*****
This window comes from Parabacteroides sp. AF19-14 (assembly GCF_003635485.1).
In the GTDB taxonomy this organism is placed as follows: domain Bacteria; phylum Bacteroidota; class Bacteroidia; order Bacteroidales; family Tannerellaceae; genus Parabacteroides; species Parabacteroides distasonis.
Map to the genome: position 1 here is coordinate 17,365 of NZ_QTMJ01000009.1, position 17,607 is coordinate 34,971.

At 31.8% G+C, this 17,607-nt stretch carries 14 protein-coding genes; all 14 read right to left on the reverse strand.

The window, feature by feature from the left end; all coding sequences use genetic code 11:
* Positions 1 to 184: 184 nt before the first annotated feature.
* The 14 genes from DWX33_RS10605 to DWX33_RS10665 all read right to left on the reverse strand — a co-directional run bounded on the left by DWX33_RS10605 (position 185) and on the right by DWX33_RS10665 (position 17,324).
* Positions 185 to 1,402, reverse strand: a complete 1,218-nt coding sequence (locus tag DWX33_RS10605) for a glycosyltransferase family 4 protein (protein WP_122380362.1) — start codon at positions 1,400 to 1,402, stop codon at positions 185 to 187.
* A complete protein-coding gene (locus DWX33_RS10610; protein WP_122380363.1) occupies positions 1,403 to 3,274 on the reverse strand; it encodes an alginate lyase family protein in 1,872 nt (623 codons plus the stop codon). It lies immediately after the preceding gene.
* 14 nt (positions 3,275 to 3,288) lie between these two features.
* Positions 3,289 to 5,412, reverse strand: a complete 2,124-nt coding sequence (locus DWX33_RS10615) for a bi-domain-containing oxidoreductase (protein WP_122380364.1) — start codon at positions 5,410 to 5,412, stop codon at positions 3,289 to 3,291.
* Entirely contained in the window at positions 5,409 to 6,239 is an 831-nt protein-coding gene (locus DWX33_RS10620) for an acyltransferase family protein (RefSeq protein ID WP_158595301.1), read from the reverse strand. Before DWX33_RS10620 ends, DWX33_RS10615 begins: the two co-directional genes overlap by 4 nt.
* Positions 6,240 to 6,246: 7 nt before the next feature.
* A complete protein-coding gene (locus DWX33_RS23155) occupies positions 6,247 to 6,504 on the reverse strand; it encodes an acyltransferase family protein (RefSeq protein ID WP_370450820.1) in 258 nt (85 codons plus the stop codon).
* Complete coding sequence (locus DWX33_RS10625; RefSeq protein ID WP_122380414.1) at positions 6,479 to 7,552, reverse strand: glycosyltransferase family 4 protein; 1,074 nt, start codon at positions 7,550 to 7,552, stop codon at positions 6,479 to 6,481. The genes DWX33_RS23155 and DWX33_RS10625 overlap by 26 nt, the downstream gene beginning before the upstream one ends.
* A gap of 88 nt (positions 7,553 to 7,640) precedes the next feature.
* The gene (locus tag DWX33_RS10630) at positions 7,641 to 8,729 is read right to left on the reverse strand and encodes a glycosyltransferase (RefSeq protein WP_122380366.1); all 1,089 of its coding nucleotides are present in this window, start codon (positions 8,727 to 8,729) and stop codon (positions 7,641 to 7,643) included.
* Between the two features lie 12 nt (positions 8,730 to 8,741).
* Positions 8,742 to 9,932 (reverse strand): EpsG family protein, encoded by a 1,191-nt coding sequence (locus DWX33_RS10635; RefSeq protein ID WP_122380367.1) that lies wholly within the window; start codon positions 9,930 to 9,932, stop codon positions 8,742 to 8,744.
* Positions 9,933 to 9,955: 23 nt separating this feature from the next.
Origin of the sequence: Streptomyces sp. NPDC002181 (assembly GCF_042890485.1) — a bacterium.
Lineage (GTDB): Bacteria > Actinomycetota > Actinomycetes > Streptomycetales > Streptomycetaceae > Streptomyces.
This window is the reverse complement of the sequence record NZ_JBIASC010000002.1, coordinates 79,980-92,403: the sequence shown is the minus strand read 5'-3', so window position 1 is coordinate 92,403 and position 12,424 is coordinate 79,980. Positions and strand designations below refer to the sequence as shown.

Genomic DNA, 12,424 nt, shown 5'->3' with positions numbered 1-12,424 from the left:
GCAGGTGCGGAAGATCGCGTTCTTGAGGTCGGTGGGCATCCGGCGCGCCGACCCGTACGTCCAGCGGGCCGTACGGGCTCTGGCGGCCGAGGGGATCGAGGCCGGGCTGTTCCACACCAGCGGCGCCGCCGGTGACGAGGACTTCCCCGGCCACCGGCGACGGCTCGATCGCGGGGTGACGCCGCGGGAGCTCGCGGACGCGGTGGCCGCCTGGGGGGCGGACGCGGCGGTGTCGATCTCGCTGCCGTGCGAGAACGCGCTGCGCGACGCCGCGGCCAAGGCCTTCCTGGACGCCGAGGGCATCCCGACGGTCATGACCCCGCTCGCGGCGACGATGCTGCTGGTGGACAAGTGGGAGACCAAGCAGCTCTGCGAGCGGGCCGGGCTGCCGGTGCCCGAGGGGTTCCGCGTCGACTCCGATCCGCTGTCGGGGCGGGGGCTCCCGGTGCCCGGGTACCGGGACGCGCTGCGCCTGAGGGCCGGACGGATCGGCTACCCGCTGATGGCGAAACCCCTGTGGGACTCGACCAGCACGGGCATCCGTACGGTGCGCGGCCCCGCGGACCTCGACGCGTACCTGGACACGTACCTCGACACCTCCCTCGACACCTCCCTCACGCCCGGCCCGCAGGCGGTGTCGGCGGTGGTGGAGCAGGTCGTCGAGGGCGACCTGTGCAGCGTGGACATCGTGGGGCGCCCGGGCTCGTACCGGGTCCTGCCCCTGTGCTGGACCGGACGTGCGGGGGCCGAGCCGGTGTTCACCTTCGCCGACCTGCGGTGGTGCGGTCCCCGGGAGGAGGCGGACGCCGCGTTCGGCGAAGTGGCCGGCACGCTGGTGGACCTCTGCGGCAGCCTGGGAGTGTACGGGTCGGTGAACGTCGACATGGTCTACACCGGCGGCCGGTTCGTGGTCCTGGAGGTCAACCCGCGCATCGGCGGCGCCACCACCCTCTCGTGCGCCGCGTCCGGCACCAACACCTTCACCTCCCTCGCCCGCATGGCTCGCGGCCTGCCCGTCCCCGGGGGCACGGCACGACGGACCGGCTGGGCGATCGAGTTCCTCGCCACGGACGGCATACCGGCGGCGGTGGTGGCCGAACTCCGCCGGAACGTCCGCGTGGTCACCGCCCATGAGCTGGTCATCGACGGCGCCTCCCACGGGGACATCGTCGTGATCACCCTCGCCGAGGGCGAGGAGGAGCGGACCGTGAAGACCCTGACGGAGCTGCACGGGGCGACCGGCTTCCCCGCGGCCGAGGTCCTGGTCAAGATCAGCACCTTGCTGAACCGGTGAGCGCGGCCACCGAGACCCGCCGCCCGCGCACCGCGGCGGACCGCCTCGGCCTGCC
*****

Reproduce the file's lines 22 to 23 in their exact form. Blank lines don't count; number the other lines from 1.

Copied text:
Lineage (GTDB): Bacteria > Actinomycetota > Actinomycetes > Streptomycetales > Streptomycetaceae > Streptomyces.
This window is the reverse complement of the sequence record NZ_JBIASC010000002.1, coordinates 79,980-92,403: the sequence shown is the minus strand read 5'-3', so window position 1 is coordinate 92,403 and position 12,424 is coordinate 79,980. Positions and strand designations below refer to the sequence as shown.